- https://medium.com/@graham.mendick/three-apps-for-the-price-of-one-3f740f6918ed

[17]: https://router5.js.org
[18]: http://grahammendick.github.io/navigation/


- State Management: [Unstated][19] and [Zustand][20]

    Unstated is one of the simplest yet powerful state management
    tools for React. It is a direct competitor to Redux, which is
    by comparison a beast in complication and verbosity. Redux is
    of course useful but its use can only be justified for very
    large projects. For others; the complication of the reducer
    pattern is definitely not worth it; and Unstated is there to
    remind us that global state conceptually is just like a React
    component state except that it can be reached from anywhere,
    and it doesn't have to be more complicated than that. Saves us
    from a lot of (self-inflicted) pain. Ah, accidental
    complexity.

    Update: Lately replaced by [Zustand][19] which is basically a
    hook-driven version of Unstated, as hooks (unfortunately)
    became *the way* of doing things in React.

[19]: https://github.com/jamiebuilds/unstated
[20]: https://zustand.surge.sh/


- API Calls: [React Refetch][21] and [SWR][22]

    React Refetch is a helper library that makes possible for
    React components to declaratively make API calls and injects
    the responses into the component. It handles caching, fetch
    states, non-fetch async operations, reloading, etc... It's
    actually the predecessor of the much loved Apollo client. And
    it is here to remind us that you don't need to learn what a
    "saga" is to just make a bloody API call.

    Update: Lately replaced by [SWR][21] which is basically a
    hook-driven version of React Refetch, as hooks (unfortunately)
    became *the way* of doing things in React.

[21]: https://github.com/heroku/react-refetch
[22]: https://swr.vercel.app/


- Form Management: [Formik][23]

    Formik is one of the most popular libraries that solve the
    "form problem" in the React ecosystem.

    Pretty standard, really. Easy to use, straightforward, and
    much more popular than its closest competitor, React final
    form.

    I don't even want to talk about the solutions that send form
    states to Redux or whatever global state manager. Common
    sense, people, please.

[23]: https://jaredpalmer.com/formik/


- Dataviz: [React-Vis][24]

    React-Vis is a simple and flexible data visualization library
    for React by Uber that is built on top of the popular D3 data
    visualization library. Simple, composable; a great D3 wrapper
    for React that strikes the right balance. Achieves to remain
    being a simple but useful D3 wrapper; and doesn't invent an
    unncessary and overly complex API layer on top of it. What a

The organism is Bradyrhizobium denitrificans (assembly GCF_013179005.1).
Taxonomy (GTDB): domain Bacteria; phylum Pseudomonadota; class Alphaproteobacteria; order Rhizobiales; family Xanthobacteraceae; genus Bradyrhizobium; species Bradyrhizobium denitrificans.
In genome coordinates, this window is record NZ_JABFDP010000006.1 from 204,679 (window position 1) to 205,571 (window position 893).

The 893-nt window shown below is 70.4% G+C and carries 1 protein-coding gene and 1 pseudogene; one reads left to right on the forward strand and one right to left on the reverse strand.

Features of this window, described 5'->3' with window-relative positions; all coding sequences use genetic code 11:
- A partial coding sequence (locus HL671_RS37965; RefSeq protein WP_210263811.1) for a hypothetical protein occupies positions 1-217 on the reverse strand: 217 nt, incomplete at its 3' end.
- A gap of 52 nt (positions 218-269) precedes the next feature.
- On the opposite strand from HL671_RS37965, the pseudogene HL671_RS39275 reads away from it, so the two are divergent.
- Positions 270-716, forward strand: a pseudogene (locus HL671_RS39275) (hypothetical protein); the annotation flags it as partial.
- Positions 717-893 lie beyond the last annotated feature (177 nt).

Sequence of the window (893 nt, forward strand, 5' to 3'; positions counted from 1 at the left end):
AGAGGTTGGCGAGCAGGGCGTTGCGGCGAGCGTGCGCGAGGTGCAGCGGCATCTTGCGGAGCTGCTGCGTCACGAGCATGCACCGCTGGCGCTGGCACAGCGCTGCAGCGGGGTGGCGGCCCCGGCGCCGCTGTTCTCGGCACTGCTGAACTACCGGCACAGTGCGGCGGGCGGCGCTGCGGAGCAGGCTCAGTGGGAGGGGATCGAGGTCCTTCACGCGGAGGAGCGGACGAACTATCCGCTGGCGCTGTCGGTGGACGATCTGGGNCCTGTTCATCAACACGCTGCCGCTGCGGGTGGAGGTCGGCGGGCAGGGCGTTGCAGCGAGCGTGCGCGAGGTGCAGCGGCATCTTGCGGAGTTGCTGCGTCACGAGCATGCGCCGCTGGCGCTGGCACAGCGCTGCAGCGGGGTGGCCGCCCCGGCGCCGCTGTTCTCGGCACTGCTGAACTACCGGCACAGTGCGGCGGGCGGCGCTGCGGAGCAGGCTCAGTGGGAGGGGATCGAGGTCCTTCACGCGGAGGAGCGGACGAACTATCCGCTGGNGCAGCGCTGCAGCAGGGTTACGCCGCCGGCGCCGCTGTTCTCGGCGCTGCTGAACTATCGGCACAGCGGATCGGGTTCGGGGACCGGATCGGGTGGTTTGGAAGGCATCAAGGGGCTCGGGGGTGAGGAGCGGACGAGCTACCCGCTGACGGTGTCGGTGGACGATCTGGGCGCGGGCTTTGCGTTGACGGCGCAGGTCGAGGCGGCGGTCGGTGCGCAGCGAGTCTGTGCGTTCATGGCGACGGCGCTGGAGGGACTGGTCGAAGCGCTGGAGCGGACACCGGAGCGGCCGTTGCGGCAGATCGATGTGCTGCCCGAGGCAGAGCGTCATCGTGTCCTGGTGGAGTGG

great feature.

[24]: https://uber.github.io/react-vis/


- Styling: [CSS-Modules][25]

    People are inventing whole new approaches to styling apps
    these days, but plain old CSS works still great. CSS Modules
    is just a small tool to scope sets of styling rules to
    individual components to prevent id & class name conflicts
    between components.

    Styled components? No thank you. It is hard to forgive it for
    popularizing the "spaghetti CSS" approach to React codebases.
    While this can be defended in the name of pragmatism; I never
    felt the need to reach to this to this day.

    The CSS module approach work in React Native as well. The
    styles can be imported from a separate module. And because
    there is no "class" concept in React Native, styles that
    should react to some input can be exported as memoized
    functions instead of as POJOs. Works like a charm, without
    bloated deps!!

[25]: https://github.com/css-modules/css-modules


- SSR: [Razzle][26]

    SSR is required for Google-able, marketable, content-first
    websites. There is no denying that.

    Razzle is a good solution that offers SSR capabilities without
    being a full framework (like Next.js).

[26]: https://github.com/jaredpalmer/razzle


## trivia

I am that stereotypical know-it-all hacker who touch types in Arch
Linux with the lights off, follows Suckless, has the coolest UNIX
environment ever, sends encrypted email from Mutt, does in VIM in
three keystrokes stuff that takes your twenty clicks and two
plugin installs in VSCode, hangs out in IRC and the Gopherspace,
talks about the UNIX philosophy, Plan 9, OpenBSD, advocates plain
text emails, attacks ORMs, writes Webpack configs from scratch,
sometimes rewrites them with Make just to fuck with fellow
developers, frequently argues about naming things, proper Git
messages, preaches about simplicity, orthogonality, minimalism,
premature optimization, proper interfaces, dislikes Git Flow,
talks about React hooks being shitty, CSS forward compatibility,
aggressively removes inessential dependencies and code regularly,
knows about super weird Git flags, generates flow charts from
GraphViz Dot, collects weird keyboards, etc, etc.. Your typical
senior opinionated web generation nerd with a command line fetish
(or should I say, ergonomics?).

Good thing is that I also happen to know how to fucking ship
products. My challenge has always been to combine my ultra nerdy
attitude with a pragmatic approach. "worse is better", "boring
technology", KISS, YAGNI, Pareto analysis, bla, bla. That has
always been a requirement for my survival in my heavily product
and startup oriented career.

More trivia:

I ..

- type faster than you
- know a lot of funny jazz chords
- am a regular water faster
- once published a philosophy magazine
- know a lot about good nutrition
- can probably beat you in tennis
- have a twin sister
- love avocados
- am not passionate about technology (!) (just a tool it is)
- speak a bit French :)